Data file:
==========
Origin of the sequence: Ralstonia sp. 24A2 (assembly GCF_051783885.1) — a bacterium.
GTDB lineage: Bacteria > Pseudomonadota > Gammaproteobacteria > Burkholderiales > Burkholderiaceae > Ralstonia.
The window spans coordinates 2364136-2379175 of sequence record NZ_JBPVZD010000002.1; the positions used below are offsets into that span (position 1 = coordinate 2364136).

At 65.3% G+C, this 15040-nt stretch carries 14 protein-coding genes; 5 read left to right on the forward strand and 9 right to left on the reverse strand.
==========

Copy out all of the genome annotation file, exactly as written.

Origin of the sequence: Ralstonia sp. 24A2 (assembly GCF_051783885.1) — a bacterium.
GTDB lineage: Bacteria > Pseudomonadota > Gammaproteobacteria > Burkholderiales > Burkholderiaceae > Ralstonia.
The window spans coordinates 2364136-2379175 of sequence record NZ_JBPVZD010000002.1; the positions used below are offsets into that span (position 1 = coordinate 2364136).

At 65.3% G+C, this 15040-nt stretch carries 14 protein-coding genes; 5 read left to right on the forward strand and 9 right to left on the reverse strand.